What Exotic Pets Can You Own?

Pets that are considered exotic include small mammals other than cats and dogs, birds, reptiles, amphibians, and fish.

Exotic pets

can be any animal that is not commonly kept but can be domesticated and maintained by their owner. It could be as simple as a tarantula or as complex as an alligator that requires a permit to own. However, it's important to note that veterinarians may not be able to see all exotic pets, especially if they are less common than other pocket pets or if they are aggressive by nature.

There is no definitive definition of “exotic pet”, but traditionally the term has been applied to wild animals taken in captivity. The definition has been broadened to include any non-domesticated animal brought into homes. Cats and dogs are popular pets, but many people turn to more exotic species when it's time to adopt. Regardless of which pet you choose, it's important to ensure that it has the proper support and care needed by an exotic veterinarian. Most of these animals have been raised by humans for many generations, but they are not considered domesticated.

If you own an exotic pet, you should look for a veterinarian who has a special interest in that particular species and who has the right equipment to diagnose and treat it. Keeping up with everything that's available for each species has become difficult, so many general practitioners may send you to a veterinarian who has more experience handling your particular exotic pet. For many larger wild or exotic species, the cost of feed, veterinary care, handling equipment and confinement facilities can be prohibitive. There are a wide variety of exotic pets that are excellent companions and are not dangerous to the owner. Since exotic pets generally require more maintenance, it's important to do your research before adopting them. Many federal, state, and regional laws and regulations prohibit the ownership of certain exotic and wild animal species.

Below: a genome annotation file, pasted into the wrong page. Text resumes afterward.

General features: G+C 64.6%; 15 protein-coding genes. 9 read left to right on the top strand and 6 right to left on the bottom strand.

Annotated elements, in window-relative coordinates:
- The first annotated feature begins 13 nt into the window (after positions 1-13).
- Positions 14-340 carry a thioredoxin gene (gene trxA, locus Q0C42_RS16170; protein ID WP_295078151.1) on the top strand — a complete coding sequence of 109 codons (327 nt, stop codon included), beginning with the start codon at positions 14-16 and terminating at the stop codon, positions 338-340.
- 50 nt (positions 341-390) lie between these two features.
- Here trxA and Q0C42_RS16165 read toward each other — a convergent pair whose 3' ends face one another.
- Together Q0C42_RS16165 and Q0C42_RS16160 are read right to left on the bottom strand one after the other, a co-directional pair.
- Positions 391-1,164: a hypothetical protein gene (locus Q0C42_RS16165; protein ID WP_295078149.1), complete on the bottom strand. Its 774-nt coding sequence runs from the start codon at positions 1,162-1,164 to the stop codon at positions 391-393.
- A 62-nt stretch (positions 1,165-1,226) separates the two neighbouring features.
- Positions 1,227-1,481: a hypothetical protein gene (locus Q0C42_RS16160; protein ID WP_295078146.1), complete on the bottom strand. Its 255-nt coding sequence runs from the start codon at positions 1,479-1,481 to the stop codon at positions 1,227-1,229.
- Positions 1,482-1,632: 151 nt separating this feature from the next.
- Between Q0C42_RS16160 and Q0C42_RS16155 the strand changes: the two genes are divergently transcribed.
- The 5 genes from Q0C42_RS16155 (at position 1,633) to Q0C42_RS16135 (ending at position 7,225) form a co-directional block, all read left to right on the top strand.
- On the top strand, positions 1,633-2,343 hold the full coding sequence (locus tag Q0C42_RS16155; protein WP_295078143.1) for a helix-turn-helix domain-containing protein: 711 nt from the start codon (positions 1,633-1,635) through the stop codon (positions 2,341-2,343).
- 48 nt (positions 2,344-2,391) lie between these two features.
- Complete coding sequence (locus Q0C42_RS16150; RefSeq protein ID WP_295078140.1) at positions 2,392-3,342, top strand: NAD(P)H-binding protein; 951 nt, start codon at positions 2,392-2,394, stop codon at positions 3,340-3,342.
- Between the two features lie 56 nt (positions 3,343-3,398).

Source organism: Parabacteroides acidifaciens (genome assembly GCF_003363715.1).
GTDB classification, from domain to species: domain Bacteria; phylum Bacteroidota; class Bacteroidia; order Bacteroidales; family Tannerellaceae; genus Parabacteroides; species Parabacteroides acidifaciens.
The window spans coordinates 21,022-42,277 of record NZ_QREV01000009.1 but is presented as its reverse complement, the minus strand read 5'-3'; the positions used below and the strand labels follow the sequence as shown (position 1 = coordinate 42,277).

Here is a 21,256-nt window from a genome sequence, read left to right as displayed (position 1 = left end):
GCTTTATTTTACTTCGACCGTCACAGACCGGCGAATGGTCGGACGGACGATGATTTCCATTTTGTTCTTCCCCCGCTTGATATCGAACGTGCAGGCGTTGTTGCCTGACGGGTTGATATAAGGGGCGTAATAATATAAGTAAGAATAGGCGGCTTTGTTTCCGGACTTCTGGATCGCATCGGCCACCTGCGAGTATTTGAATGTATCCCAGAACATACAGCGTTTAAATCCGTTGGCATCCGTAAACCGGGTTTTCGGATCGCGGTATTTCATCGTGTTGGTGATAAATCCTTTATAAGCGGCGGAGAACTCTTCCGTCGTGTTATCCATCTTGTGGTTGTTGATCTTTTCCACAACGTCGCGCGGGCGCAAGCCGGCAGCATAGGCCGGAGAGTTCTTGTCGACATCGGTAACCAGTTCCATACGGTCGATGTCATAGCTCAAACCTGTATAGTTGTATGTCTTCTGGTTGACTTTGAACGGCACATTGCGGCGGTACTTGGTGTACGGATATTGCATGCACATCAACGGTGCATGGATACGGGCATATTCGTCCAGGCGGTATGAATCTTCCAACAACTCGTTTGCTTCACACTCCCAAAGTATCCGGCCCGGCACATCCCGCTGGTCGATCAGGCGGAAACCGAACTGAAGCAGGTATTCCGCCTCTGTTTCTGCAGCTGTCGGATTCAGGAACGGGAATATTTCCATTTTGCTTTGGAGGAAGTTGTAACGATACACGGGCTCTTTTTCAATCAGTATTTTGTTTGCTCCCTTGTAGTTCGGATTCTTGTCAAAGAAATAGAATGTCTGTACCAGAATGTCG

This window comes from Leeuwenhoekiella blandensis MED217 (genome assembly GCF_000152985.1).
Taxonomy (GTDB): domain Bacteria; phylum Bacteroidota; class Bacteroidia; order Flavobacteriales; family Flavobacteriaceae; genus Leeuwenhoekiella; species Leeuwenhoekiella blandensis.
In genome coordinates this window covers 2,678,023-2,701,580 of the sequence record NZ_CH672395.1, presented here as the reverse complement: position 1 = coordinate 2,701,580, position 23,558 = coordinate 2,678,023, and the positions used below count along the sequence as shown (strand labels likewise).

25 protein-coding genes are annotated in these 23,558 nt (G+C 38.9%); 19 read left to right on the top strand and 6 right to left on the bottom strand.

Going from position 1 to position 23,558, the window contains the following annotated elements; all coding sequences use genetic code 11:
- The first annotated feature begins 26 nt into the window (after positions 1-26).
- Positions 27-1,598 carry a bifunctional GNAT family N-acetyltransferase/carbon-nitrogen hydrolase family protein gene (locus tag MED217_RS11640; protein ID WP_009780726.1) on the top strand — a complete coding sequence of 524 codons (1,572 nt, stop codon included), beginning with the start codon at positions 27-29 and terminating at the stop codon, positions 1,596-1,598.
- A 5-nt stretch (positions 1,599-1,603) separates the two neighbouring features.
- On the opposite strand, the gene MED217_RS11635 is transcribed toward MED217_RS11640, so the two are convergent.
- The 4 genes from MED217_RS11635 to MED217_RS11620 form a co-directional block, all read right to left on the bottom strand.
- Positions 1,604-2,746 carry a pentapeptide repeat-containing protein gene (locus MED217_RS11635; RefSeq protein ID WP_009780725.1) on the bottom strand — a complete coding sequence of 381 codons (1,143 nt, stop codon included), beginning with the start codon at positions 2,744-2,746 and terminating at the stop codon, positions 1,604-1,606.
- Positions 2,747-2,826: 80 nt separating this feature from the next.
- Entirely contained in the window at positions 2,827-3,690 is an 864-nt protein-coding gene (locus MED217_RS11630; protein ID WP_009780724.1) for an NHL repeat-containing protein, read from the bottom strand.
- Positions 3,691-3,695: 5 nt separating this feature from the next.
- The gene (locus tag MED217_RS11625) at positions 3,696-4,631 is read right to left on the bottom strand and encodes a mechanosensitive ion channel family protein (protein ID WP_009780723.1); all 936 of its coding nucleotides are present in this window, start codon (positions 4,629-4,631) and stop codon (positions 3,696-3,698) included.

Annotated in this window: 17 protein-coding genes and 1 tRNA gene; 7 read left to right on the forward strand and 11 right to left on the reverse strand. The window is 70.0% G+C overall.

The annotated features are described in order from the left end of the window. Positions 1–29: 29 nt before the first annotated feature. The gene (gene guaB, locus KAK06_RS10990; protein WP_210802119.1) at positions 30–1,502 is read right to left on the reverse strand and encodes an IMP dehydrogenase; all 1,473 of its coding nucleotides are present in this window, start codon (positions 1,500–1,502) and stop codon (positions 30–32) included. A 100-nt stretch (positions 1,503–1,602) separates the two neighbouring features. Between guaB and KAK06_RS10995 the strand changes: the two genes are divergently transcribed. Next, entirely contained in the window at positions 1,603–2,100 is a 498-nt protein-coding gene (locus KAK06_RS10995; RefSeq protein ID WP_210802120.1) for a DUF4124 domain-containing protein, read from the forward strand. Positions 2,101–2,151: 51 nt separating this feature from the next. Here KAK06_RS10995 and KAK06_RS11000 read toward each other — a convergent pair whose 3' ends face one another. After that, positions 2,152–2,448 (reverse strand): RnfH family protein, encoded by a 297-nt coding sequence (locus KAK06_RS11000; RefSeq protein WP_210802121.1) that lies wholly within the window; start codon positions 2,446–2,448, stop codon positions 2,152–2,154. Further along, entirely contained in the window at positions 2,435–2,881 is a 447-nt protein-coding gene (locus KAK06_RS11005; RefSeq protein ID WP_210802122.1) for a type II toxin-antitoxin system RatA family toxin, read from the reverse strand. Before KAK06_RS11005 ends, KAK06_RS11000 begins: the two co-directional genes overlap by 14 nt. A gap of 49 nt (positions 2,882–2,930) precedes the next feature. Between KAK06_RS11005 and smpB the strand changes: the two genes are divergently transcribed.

Other important distinctions must be made between wild animals, exotic animals, and non-traditional pets. The words “exotic” and “wild” are often used interchangeably, but these categories differ when it comes to pets. A wild or exotic animal raised with humans is not domesticated, but simply a wild animal that is more used to humans and is possibly considered “meek”.For example, a hedgehog in the United States would be considered an exotic animal, but in the hedgehog's home country, it would be considered wild. An exotic animal is one that is wild but that comes from a different continent than the one where you live.

As for the “interesting” part, remember that some of these pets, like many birds and reptiles, can live longer than dogs and cats, so having an exotic pet can be a real long-term commitment.

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